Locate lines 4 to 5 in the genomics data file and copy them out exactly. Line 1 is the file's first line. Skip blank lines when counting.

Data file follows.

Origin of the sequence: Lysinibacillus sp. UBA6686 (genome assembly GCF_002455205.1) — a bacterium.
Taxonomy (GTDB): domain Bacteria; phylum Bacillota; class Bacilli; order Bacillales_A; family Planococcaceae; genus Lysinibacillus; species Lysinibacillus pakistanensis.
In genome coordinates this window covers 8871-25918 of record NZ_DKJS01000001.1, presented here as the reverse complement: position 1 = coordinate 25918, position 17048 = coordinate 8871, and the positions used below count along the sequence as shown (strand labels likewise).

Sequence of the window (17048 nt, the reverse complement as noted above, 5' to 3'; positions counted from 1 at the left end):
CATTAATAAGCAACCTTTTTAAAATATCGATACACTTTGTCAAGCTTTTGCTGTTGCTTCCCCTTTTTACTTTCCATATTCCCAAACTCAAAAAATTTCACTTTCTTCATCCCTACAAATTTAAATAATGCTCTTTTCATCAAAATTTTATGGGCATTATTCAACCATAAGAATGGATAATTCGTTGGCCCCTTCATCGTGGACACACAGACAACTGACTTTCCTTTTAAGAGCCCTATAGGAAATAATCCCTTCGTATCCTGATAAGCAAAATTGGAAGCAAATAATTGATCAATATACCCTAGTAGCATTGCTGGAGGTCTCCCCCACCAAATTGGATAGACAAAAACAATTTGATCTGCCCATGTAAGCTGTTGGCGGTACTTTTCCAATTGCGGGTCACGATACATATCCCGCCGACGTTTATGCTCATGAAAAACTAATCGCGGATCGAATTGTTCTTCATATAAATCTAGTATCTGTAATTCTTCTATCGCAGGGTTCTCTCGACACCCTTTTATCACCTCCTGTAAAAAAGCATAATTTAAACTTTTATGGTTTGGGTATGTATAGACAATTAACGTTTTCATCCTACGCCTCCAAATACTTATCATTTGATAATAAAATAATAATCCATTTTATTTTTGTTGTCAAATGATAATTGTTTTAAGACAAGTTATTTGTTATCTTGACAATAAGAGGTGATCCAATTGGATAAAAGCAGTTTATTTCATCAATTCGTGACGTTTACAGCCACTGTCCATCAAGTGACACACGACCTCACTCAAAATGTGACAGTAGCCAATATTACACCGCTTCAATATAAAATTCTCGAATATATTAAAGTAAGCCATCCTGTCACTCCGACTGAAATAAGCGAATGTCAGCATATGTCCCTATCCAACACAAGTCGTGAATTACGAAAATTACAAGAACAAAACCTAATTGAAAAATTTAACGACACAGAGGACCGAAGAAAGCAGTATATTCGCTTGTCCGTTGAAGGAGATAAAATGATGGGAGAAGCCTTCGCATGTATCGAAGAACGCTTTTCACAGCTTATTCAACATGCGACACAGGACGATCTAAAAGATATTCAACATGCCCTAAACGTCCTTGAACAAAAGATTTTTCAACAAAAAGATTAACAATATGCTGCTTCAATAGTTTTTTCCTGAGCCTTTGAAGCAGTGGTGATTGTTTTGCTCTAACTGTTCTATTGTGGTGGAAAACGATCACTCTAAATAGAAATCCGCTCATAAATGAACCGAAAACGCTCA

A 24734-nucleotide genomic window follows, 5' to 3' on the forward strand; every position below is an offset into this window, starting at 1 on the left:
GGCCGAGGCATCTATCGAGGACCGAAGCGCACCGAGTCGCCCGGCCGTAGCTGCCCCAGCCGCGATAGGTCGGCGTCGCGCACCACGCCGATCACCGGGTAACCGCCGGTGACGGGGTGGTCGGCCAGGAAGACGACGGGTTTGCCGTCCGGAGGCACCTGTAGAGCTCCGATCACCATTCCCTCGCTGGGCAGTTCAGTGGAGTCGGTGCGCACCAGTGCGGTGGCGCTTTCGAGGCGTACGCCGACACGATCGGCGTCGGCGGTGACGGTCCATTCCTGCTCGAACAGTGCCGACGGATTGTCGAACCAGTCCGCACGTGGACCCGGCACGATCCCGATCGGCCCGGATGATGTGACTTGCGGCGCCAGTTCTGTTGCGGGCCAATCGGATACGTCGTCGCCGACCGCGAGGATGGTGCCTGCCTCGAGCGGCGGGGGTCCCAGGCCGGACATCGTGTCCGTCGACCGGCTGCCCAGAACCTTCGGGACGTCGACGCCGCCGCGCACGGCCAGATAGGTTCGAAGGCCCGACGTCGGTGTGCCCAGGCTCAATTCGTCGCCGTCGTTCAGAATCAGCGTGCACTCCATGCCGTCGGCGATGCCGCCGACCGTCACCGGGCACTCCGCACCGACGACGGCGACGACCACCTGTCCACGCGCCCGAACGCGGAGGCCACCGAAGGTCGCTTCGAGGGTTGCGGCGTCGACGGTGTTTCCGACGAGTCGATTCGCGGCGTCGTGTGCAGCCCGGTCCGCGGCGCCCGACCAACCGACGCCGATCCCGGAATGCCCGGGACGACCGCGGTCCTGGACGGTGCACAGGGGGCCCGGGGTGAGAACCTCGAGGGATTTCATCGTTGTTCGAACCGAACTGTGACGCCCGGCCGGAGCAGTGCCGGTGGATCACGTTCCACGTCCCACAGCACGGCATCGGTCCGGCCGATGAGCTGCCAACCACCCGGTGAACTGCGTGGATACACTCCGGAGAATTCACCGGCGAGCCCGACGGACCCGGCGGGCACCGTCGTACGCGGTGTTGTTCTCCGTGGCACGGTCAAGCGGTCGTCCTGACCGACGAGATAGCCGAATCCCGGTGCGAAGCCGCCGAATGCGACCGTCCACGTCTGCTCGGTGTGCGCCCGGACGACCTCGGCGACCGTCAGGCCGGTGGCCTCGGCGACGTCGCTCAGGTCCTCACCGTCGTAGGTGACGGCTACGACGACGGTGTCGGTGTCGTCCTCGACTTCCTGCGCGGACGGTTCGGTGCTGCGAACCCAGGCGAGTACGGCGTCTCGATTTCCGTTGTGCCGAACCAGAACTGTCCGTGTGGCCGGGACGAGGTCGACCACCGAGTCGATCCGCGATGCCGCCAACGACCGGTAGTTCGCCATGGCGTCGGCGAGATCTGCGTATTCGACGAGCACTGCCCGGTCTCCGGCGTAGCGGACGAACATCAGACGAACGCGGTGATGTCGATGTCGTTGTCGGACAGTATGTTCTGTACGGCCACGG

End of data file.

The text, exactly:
Sequence of the window (17048 nt, the reverse complement as noted above, 5' to 3'; positions counted from 1 at the left end):
CATTAATAAGCAACCTTTTTAAAATATCGATACACTTTGTCAAGCTTTTGCTGTTGCTTCCCCTTTTTACTTTCCATATTCCCAAACTCAAAAAATTTCACTTTCTTCATCCCTACAAATTTAAATAATGCTCTTTTCATCAAAATTTTATGGGCATTATTCAACCATAAGAATGGATAATTCGTTGGCCCCTTCATCGTGGACACACAGACAACTGACTTTCCTTTTAAGAGCCCTATAGGAAATAATCCCTTCGTATCCTGATAAGCAAAATTGGAAGCAAATAATTGATCAATATACCCTAGTAGCATTGCTGGAGGTCTCCCCCACCAAATTGGATAGACAAAAACAATTTGATCTGCCCATGTAAGCTGTTGGCGGTACTTTTCCAATTGCGGGTCACGATACATATCCCGCCGACGTTTATGCTCATGAAAAACTAATCGCGGATCGAATTGTTCTTCATATAAATCTAGTATCTGTAATTCTTCTATCGCAGGGTTCTCTCGACACCCTTTTATCACCTCCTGTAAAAAAGCATAATTTAAACTTTTATGGTTTGGGTATGTATAGACAATTAACGTTTTCATCCTACGCCTCCAAATACTTATCATTTGATAATAAAATAATAATCCATTTTATTTTTGTTGTCAAATGATAATTGTTTTAAGACAAGTTATTTGTTATCTTGACAATAAGAGGTGATCCAATTGGATAAAAGCAGTTTATTTCATCAATTCGTGACGTTTACAGCCACTGTCCATCAAGTGACACACGACCTCACTCAAAATGTGACAGTAGCCAATATTACACCGCTTCAATATAAAATTCTCGAATATATTAAAGTAAGCCATCCTGTCACTCCGACTGAAATAAGCGAATGTCAGCATATGTCCCTATCCAACACAAGTCGTGAATTACGAAAATTACAAGAACAAAACCTAATTGAAAAATTTAACGACACAGAGGACCGAAGAAAGCAGTATATTCGCTTGTCCGTTGAAGGAGATAAAATGATGGGAGAAGCCTTCGCATGTATCGAAGAACGCTTTTCACAGCTTATTCAACATGCGACACAGGACGATCTAAAAGATATTCAACATGCCCTAAACGTCCTTGAACAAAAGATTTTTCAACAAAAAGATTAACAATATGCTGCTTCAATAGTTTTTTCCTGAGCCTTTGAAGCAGTGGTGATTGTTTTGCTCTAACTGTTCTATTGTGGTGGAAAACGATCACTCTAAATAGAAATCCGCTCATAAATGAACCGAAAACGCTCA